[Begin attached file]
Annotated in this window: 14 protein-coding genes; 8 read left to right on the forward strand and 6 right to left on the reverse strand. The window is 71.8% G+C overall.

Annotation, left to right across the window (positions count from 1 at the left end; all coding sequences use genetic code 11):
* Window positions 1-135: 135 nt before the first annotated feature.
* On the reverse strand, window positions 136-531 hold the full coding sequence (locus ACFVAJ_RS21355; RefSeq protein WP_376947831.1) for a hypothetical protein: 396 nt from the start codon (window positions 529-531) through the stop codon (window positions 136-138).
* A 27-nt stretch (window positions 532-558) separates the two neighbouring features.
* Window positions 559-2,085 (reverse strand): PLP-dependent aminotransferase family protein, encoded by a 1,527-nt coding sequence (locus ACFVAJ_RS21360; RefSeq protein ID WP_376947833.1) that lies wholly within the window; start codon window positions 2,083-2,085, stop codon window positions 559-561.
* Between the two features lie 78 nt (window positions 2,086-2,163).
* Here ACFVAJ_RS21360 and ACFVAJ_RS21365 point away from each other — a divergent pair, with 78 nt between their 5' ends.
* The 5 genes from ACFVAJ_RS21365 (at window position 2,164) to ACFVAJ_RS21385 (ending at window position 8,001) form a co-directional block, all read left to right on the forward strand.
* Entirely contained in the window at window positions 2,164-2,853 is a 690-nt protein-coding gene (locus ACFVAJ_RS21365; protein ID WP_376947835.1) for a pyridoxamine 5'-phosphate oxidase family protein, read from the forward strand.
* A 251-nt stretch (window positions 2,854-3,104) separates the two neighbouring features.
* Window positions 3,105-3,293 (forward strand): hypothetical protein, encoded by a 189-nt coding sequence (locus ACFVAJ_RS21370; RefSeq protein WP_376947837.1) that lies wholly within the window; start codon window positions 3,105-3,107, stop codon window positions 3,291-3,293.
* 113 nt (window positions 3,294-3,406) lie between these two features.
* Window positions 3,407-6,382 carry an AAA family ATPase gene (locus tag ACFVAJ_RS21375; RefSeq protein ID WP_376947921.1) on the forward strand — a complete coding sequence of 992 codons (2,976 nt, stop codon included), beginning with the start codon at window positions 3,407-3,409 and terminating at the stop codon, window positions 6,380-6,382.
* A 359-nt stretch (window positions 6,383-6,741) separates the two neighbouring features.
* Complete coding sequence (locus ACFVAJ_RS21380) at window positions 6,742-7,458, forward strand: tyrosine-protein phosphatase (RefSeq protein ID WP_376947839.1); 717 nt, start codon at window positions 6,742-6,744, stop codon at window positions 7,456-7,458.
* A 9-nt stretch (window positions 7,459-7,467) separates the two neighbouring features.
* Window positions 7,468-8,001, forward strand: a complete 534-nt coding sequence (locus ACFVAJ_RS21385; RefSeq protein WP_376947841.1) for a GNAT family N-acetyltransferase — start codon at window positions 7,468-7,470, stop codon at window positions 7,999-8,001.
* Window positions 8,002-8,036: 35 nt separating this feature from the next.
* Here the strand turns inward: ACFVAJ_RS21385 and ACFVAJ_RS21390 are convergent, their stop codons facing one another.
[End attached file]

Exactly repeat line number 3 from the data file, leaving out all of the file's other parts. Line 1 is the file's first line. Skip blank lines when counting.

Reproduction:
* Window positions 1-135: 135 nt before the first annotated feature.